You may yearn for the minimalism, tranquility, and light characteristic of architect Anjie Cho’s interiors and wonder how this environment might be achieved in your own apartment.
Over the 20 years Anjie has been living in NYC, she’s designed many beautiful apartment renovations that reflect her expertise in Feng Shui. Describing the discipline that was developed in China during the 9th Century BC, Anjie has written “Mindfulness of space [is] paying attention to all the details in our environments so you can be happier, feel nourished and supported in your life, and so you can be present for every moment, and awaken to magic & beauty.”
Anjie’s design approach adheres to basic Feng Shui concepts about open space and mindful furniture arrangement, but she is also realistic that even a gut renovation does not allow for moving windows or an entry door. Also, it’s clear from the way she describes her design process, that it matters to her to incorporate a client’s aesthetic and lifestyle priorities. She embraces the idea that having a mutually respectful relationship between designer and clients and understanding their preferences relating to their nourishing home environment is a key to delivering an outstanding result.
Her stunning design for a duplex apartment on a high floor at The Gramont at 215 West 98th Street is an example of the realization of a design for the gut renovation that made the clients happy. It also reflected work that satisfied the architect’s creative spirit. The apartment had been subdivided in the past and then recombined awkwardly. Most fixtures and appliances were beyond repair, walls between rooms had to be moved so that they made sense.
The clients were a couple with one young child. Another was on the way. More than investing in trendy, ultra-expensive appliances and decorative elements, they cared about maximizing space for play and family time. Yes, they also needed an easily accessible, inspiring place to conduct professional activity that was useful but not intrusive. “We created a little nook by a window as an office space situated behind a sliding shoji-like screen.” An unexpected and very enjoyable luxury was the installation of a soaking tub in the primary bathroom.
There was a clear need to address child safety and the impracticality of a spiral staircase that had once been installed between the two duplex floors, Anjie replaced it with a floating staircase, a solution that is both beautiful in its simplicity and practicality.
Lifestyle choices also needed to be taken into consideration. TV watching merited no special consideration, but space and interest in “fun” contemporary elements like a huge projection screen for adults to enjoy video game playing did matter. Throughout, client-designer consultations and discussions were conducted one-on one with Anjie. She said she prefers it that way and does not hand over parts of a project to assistants or trainees.
Clarifying possible misconceptions about how her expertise as a Feng Shui consultant informs her role as architect and interior designer, Anjie explained that she designs physical spaces for living. She does not advise on decluttering management, organizing personal possessions or hoarding challenges. “When Feng Shui developed there was no such thing as clutter,” decluttering and hoarding calls for other specialists. While she loves flowers and plants and has been photographed by her friend Moho Pourazizi in gardens and parks such as Le Jardin des Plantes in Paris, she leaves clients to follow their own preferences. She said she is not an expert in plants and does not advise on what to buy and placement. However, from a Feng Shui perspective, she said, “Having fresh cut flowers can raise the energy of a space and raise your mood. In Feng Shui we say they can unstick no things that are stuck. House plants can help to create kindness and flexibility within your life.”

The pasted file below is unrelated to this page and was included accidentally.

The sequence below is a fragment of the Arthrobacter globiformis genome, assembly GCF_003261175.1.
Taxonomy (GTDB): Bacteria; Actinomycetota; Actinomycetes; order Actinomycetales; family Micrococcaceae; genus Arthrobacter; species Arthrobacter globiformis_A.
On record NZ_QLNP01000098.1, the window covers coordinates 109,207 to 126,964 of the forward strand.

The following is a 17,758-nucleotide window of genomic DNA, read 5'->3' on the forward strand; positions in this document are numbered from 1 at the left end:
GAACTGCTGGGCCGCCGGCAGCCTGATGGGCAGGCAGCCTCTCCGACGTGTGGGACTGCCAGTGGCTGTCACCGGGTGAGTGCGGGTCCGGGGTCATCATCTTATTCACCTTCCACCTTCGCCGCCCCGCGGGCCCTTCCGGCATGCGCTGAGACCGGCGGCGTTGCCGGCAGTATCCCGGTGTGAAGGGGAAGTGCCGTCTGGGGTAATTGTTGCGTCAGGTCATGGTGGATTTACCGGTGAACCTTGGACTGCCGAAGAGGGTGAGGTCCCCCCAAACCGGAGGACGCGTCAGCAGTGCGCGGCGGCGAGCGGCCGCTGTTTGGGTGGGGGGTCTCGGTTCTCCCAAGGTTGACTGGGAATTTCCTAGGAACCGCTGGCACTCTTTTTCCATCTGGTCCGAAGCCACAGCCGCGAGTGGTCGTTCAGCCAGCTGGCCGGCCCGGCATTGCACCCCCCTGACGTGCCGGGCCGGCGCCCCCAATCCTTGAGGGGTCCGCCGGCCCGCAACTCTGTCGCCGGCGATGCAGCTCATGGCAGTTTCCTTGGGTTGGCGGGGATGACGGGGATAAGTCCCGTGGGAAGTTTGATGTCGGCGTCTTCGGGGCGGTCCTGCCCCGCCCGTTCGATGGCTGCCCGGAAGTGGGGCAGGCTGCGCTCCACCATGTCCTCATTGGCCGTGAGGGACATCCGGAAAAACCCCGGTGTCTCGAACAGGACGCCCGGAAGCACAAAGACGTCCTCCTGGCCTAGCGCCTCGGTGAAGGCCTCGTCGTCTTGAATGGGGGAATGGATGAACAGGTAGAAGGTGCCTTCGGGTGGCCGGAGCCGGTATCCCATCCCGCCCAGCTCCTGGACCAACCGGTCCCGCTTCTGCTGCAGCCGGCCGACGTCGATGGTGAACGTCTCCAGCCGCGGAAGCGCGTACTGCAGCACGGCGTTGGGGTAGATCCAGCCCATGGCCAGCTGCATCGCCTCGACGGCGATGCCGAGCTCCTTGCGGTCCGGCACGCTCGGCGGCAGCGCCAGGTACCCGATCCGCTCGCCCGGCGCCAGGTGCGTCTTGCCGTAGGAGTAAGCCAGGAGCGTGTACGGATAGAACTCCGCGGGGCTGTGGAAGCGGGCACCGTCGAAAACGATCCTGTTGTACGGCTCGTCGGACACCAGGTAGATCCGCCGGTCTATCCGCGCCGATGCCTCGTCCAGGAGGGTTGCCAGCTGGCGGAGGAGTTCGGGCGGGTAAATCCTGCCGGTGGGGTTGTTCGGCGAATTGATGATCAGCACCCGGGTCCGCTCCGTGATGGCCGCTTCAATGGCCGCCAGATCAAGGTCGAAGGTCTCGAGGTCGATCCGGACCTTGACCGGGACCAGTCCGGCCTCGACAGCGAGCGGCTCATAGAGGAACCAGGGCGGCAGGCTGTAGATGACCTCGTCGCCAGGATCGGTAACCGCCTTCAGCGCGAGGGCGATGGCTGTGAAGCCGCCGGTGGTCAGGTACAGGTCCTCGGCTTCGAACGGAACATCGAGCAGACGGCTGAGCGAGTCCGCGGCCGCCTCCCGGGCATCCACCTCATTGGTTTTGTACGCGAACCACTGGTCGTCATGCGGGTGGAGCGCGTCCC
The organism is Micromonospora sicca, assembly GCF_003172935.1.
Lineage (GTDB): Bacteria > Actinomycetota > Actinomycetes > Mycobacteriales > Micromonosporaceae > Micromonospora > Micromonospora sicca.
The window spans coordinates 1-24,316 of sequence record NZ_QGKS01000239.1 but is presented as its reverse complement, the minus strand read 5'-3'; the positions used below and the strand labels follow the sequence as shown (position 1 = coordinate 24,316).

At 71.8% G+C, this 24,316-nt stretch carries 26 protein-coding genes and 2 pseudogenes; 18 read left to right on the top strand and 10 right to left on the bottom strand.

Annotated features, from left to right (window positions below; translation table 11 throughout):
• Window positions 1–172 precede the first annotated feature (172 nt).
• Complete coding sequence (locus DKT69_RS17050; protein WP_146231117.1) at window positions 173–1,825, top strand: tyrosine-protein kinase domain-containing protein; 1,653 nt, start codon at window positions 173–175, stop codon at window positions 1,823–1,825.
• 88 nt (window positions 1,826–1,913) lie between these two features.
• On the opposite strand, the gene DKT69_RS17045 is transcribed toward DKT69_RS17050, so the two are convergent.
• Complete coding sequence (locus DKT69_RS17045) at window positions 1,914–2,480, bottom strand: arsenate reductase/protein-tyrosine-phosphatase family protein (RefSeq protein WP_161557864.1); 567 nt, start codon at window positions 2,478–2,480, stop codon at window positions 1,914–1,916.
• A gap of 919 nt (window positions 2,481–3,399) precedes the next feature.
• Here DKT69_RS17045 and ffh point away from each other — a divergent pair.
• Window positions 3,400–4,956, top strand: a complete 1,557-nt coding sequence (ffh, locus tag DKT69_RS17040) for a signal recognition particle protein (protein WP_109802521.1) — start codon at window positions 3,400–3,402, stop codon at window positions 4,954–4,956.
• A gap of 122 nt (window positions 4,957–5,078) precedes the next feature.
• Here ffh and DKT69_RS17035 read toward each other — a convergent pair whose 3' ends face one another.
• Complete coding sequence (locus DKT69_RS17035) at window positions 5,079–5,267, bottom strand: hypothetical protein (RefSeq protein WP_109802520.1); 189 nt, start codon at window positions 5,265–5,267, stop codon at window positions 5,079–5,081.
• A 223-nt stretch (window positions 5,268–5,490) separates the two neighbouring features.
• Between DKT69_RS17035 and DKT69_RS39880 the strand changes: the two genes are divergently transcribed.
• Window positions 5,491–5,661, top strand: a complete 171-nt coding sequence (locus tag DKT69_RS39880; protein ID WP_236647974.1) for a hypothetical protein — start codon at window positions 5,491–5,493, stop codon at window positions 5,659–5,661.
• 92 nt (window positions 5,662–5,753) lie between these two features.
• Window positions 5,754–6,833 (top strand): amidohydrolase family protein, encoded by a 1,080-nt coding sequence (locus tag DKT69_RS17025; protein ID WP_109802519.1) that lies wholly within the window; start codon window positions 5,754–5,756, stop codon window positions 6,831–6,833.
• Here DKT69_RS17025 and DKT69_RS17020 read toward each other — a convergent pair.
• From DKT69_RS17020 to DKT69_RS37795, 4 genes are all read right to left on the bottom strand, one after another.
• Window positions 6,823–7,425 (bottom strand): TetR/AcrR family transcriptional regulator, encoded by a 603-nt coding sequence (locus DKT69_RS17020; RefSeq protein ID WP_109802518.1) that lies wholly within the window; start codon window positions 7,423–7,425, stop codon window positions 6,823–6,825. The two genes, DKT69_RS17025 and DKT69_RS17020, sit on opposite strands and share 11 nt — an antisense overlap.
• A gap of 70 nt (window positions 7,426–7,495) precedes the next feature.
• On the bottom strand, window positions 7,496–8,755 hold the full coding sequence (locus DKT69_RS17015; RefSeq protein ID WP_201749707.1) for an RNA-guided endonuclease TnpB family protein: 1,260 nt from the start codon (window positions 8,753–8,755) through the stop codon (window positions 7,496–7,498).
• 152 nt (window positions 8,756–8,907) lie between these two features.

Organizing space to maximize light is very much reflected in Anjie’s work. For the duplex on West 98th Street, she wanted to optimize light in the already large bright apartment. Having all the walls painted white is something she typically recommends to achieve this goal. In the pre-air conditioning era in which many Upper West Side buildings were constructed, walls were frequently painted in dark colors to shield from hot, muggy New York City summers.
Anjie takes Feng Shui into a virtual setting, offering courses through the Mindful Design Feng Shui School, which offers training and certification to prospective consultants in the principles of the discipline. The course is offered annually, providing learning sessions via Zoom conducted by Anjie and her teaching partner, Laura Morris. Most participants are engaged in real estate and interior design. The series includes virtual visits to homes that provide examples of training related to training. Somehow, Cho has found time to produce two books that illustrate her work: Holistic Spaces (2018) and Mindful Homes (2023).
Anjie is Korean American. She grew up and completed her academic education in California. She then began her career working on corporate projects on the West Coast. After moving to NYC, she focused on the design of apartment interiors. Among many projects, she incorporated her design experience imbued with Feng Shui concepts into the renovation of the apartment in a 1950s building she shares with her husband and pups on the FDR Drive on the Lower East Side.